Prosecutors Reportedly Afraid To Take On Cases That Could Anger Donald Trump After Roger Stone Case

U.S. President Donald Trump waves after speaking at a White House Mental Health Summit in the South Court Auditorium of the Eisenhower Executive Office Building at the White House on December 19, 2019 in Washington, DC.
Drew Angerer / Getty Images

Prominent prosecutors say that they’re concerned about taking on any cases that could potentially anger Donald Trump after Attorney General Bill Barr intervened to ease the prison sentence against Trump-ally Roger Stone.

Several anonymous prosecutors spoke with the New York Times, revealing to the paper that they were wary of taking on any cases that involve Trump’s friends or associates. The comments come after Barr pushed for Stone’s sentence to be reduced, prompting concerns that not only may Barr intervene again, but he may leave them hanging if they take on politically delicate cases.

Previous administrations have been careful to not appear too close to the Justice Department to avoid any suggestion that they were conspiring. Former presidents have also largely avoided weighing in on cases that involve their friends or associates. But in Trump’s administration, Barr has taken on an intimate relationship with the Oval Office that is concerning to some people.

Barr stepped in on the Stone case after Trump complained about the seven-to-nine year sentence that was recommended for Stone. Later, the president cheered Barr for his decision to intervene.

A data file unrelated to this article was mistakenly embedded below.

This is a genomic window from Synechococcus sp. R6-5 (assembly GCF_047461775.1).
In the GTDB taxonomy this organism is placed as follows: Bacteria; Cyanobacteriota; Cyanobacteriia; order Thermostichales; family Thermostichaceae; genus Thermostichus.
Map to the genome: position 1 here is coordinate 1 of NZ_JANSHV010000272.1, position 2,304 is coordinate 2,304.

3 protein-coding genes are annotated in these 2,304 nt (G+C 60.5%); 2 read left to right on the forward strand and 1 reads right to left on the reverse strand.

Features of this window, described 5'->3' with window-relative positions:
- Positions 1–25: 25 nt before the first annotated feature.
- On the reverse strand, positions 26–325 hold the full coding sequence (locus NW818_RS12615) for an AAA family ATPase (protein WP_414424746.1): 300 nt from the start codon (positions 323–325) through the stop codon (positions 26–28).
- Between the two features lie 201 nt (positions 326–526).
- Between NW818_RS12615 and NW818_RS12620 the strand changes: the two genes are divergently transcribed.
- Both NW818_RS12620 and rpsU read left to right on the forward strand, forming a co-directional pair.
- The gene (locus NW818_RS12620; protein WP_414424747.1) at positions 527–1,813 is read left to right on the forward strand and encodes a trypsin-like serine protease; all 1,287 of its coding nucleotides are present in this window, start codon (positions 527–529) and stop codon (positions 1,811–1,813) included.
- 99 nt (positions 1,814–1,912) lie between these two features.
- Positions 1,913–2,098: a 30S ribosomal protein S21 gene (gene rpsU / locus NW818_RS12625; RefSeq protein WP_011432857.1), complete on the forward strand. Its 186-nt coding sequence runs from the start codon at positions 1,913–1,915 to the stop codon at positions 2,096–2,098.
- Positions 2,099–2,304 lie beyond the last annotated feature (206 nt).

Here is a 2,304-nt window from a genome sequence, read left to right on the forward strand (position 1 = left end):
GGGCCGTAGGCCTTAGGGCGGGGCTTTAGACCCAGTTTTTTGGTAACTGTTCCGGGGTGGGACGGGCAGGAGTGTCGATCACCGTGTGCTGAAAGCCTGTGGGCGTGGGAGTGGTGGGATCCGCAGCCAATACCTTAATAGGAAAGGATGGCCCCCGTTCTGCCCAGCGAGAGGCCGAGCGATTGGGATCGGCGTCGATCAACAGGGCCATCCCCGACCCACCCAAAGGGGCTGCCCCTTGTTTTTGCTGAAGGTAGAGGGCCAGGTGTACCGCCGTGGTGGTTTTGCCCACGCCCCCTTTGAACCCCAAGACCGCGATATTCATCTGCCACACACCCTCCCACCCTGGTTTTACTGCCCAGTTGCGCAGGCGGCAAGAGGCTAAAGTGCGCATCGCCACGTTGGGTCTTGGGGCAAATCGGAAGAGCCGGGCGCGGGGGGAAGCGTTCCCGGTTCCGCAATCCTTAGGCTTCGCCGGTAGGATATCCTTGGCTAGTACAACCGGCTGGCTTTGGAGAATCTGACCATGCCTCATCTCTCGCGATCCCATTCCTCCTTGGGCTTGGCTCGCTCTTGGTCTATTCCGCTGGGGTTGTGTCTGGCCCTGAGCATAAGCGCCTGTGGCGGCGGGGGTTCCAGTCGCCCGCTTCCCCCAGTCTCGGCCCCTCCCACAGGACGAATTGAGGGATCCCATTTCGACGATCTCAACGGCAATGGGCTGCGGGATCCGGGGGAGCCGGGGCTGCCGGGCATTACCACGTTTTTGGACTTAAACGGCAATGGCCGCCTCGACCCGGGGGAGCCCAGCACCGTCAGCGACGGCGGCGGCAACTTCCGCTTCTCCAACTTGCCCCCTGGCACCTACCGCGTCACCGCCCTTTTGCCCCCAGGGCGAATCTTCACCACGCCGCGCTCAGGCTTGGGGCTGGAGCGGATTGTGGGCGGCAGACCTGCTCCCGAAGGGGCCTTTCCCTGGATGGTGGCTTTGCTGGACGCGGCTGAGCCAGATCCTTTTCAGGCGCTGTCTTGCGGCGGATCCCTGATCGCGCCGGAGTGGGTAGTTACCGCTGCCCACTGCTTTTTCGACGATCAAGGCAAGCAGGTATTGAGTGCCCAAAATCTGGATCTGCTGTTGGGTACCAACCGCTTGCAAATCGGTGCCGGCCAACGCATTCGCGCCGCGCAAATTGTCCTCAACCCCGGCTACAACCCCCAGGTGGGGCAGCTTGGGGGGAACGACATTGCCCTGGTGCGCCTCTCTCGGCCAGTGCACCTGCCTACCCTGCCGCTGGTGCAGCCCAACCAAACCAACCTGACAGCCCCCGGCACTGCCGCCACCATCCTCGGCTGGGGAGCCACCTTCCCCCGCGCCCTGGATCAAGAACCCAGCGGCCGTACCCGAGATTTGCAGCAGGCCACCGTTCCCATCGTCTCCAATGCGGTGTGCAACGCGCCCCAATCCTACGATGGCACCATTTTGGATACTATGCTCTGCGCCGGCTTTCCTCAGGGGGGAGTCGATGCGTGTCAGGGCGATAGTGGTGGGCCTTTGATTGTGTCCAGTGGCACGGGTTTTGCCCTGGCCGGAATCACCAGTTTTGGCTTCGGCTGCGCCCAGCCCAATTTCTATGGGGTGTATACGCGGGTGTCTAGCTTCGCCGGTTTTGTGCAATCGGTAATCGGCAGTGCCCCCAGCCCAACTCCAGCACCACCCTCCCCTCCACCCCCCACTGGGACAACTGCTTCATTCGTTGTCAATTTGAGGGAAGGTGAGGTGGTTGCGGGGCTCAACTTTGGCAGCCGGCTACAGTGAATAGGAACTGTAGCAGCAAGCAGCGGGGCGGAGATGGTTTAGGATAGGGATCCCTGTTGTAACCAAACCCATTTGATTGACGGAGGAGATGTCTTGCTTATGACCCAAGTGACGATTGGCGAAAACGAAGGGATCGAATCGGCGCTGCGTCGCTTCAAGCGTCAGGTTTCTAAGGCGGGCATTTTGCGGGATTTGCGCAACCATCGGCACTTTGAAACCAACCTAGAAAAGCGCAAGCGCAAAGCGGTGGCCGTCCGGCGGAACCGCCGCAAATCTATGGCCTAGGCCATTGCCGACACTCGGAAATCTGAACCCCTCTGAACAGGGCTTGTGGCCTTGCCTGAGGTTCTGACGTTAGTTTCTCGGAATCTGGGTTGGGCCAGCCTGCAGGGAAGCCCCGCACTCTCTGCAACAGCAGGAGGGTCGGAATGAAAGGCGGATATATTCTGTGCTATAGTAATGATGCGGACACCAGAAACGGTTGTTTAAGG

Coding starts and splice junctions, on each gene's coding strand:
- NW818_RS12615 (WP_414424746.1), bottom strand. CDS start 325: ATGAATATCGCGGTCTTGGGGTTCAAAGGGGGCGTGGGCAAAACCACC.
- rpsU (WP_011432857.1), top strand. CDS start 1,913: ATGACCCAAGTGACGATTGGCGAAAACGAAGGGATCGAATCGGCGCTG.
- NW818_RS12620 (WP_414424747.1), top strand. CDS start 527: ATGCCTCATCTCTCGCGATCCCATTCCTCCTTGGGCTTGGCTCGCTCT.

After Barr intervened in the Stone case, all four career prosecutors on the case quit, and the situation has had a ripple effect on the rest of prosecutors in the country. One expert says that the prosecutors’ decision to leave signaled that they were unhappy with the way the Justice Department handled the situation.

“Beyond that,” the expert said, “they likely also believed there are ethical considerations that forced their decision.”

David Laufman, a lawyer and a former chief of the Justice Department’s counterintelligence team, weighed in on the situation.

“In essence, the leadership of the Justice Department has commandeered the sentencing in a politically sensitive criminal matter, reversing the position uniformly accepted and promoted by the career prosecutors,” said Laufman.

Jack L. Goldsmith, a Harvard law professor and former head of the Justice Department’s Office of Legal Counsel says that Trump has gotten involved in federal cases repeatedly when it involves his friends or associates.

“Even assuming that Bill Barr is acting with integrity, it is impossible for people to believe that because the president is making him look like his political lap dog,” he said. “Trump makes it impossible to have confidence in the department’s judgment.”

Meanwhile, legal scholars say that Trump’s actions have undermined the sort of norms that help bolster trust in the political system.